Interestingly, the London Marathon has 3 different start points: Red, Green, and Blue, and runners merge into a single route a few kilometers into the race. I was in the Blue start, wave 3. Before the race, I made sure to do my mobility & activation routine and warmed up my muscles.
I was in a very good frame of mind at the start, brimming with confidence from all the training that I had, and prep I did about the course by talking to earlier finishers and the youtube videos.
As soon as the race started, I threw away the rain jacket, as the drizzle was manageable and carrying extra weight didn’t seem a good idea. The rain didn’t bother me much because of the hat. The headband over my ears helped me to manage the colder weather (about 7-8 centigrade).
As for the pacing during the race, my plan was mainly to maintain a controlled pace (with a 3h:29m goal with a minute buffer) with even splits, and push if possible in the last 10 kilometers. A lapse in judgment, I had too much hydration (pre-race) in cold weather. I had to take a loo break on the 17th kilometer because I lost a minute. At that point, I was still on target to finish. I finished the half-way distance in 1 hour and 44 minutes comfortably.
As for my fueling strategy, I took the breaks with increasing frequency. I took gels every 7km (35 minutes) till the halfway point, and then increased the frequency to 5km (about 25 minutes) as I got closer to the finish. I took gels at the 7th, 14th, 20th, 26th, 31st, and 36th kilometers. I used Fast&Up non-caffeine gels for the most part (Zesty Lemon & Classic Vanilla), except the last one which was caffeine based (Strawberry Banana). I had a spare one to take at the 39th kilometer, but I couldn’t pick it up from the fuel belt as my fingers were numb with cold. I did run with a water bottle for the most part of the run, and drank to thirst.
Conditions started to get tricky around the 29th and 30th kilometers, when my GPS watch went haywire due to the tunnels and tall buildings in Canary Wharf. This threw me off my rhythm and focus, and the rolling hills at this point didn’t help either. My glutes, calves and quads started to get stiffer.
|Split||Time Of Day||Time||Diff||min/km||km/h||Place|
After the 32nd kilometer, I began to slow down by about 5 seconds per kilometer, and my goal time started to slip away from me slowly. I tried to push through, but the fear of cramps that plagued me in previous races kept playing in my mind. I didn’t want to take any risks and played it safe, and touched the finish line in 3h:32m:01s. A personal best of 8 minutes from my earlier race at Amsterdam in October, 2022.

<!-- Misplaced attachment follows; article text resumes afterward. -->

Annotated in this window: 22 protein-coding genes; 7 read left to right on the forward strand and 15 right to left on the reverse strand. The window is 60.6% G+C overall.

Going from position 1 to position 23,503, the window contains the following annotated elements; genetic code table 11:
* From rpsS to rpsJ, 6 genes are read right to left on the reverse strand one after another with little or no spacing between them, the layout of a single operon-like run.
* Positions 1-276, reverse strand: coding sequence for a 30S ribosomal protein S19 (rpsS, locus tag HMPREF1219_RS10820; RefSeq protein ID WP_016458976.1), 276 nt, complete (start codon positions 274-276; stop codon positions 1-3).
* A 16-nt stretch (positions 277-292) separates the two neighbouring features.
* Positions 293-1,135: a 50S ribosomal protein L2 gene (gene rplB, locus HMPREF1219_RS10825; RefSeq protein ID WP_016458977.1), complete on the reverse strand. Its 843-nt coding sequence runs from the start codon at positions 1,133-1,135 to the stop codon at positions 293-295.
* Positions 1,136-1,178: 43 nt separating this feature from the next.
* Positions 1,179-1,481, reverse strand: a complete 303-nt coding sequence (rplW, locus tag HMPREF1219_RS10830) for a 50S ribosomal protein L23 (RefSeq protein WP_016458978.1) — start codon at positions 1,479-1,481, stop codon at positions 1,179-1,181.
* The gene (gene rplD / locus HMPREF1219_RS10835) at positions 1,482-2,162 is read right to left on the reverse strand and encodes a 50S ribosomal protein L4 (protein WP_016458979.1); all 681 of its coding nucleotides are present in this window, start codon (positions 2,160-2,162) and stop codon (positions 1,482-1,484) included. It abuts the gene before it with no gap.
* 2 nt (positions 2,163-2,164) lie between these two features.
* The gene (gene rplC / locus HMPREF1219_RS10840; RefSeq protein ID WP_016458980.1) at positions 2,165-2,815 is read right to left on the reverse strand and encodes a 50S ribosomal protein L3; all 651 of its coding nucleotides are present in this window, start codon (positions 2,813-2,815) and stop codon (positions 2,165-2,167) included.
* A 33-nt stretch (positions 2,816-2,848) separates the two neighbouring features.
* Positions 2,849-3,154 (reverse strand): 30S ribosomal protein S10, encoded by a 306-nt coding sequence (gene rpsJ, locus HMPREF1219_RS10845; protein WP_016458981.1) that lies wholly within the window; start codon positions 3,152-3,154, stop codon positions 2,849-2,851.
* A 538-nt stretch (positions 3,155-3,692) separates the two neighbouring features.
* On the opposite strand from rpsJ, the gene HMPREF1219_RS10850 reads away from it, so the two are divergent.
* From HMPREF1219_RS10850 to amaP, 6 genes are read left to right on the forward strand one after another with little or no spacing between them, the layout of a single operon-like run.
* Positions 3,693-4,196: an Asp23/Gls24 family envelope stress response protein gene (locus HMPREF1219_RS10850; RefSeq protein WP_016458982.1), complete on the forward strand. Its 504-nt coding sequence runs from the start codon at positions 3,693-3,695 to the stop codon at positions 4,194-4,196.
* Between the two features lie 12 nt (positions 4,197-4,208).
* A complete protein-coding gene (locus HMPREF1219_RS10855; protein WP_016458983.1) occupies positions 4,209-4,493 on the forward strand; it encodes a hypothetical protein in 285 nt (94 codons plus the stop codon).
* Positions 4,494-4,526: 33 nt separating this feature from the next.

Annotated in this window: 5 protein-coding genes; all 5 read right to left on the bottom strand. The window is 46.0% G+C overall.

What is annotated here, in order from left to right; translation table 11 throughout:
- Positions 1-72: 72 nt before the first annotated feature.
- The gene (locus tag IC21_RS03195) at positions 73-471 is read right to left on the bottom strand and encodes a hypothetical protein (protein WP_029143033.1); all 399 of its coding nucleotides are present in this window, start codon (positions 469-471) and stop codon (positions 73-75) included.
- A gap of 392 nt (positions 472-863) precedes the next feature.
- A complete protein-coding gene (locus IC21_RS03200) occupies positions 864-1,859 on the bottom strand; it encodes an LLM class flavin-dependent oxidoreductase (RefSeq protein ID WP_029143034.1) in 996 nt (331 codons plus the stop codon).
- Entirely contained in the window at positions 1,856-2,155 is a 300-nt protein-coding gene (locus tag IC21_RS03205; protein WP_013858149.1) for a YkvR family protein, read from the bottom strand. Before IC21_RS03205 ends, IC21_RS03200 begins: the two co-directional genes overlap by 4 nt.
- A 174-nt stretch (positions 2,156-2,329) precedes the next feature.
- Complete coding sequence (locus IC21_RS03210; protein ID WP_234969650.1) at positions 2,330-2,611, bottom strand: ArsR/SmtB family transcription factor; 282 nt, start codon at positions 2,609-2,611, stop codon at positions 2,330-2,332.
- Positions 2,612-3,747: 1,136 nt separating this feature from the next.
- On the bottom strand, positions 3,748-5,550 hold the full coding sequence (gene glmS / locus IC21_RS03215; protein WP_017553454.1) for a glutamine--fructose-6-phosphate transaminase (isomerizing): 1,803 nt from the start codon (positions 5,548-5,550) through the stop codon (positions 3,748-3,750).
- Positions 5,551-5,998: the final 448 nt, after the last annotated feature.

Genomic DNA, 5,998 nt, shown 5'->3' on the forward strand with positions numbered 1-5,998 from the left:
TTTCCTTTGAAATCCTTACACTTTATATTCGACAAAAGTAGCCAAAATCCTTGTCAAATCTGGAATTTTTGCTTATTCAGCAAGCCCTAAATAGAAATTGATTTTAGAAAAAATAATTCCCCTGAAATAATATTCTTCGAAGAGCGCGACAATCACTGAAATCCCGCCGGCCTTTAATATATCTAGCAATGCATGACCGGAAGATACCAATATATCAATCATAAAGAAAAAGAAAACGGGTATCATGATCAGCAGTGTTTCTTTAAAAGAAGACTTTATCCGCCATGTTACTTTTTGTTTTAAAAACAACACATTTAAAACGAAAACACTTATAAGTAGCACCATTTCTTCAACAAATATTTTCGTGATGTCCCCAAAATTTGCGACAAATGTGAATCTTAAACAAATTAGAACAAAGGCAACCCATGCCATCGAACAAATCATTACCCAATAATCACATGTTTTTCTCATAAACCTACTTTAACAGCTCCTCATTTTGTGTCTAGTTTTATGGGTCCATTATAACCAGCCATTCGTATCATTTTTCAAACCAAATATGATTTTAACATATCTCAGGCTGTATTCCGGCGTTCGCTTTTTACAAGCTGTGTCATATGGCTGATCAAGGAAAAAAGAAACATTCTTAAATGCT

The finisher medal was stunning. TCS has been a fantastic host, and the start and finish line experience is the best I’ve ever seen. A beautiful wall frame from TCS is a bonus.
Overall, the race was a mixed bag of emotions. I was happy as I managed to finish well with no cramps and a personal best time. There was also this feeling of disappointment because I couldn’t achieve my goal time, despite it being in my sight through the race.
As per the race, the number of runners was overwhelming to me. From the start to finish there is not an inch of free space. Despite the rain, the course was beaming with crowd cheering. Never seen anything like this so far. I would definitely love to race the London marathon again.
Looking ahead to the next goals, my plan is to continue working towards achieving a 3:20 marathon finish over the next 12 months. I haven’t yet decided on my race calendar, but I’ll start working on it after taking a few weeks off to recover.
One of the key things I’ve learned from this experience is the importance of easy miles. Now that I’m comfortable with longer mileage weeks, I’m hoping to continue building my aerobic endurance, and using that as the foundation for further improvement.
Also, I will probably run a few non-goal marathons to master the finishing miles. Another area I want to focus on is resuming my strength regime and addressing some of my mobility quirks, particularly the asymmetry in my hip mobility.
Aravind is a techie, running geek, and a marathoner. He is a CrossFit Level 1 Trainer. He loves all things technology and technology in running, with special interest in running form analysis.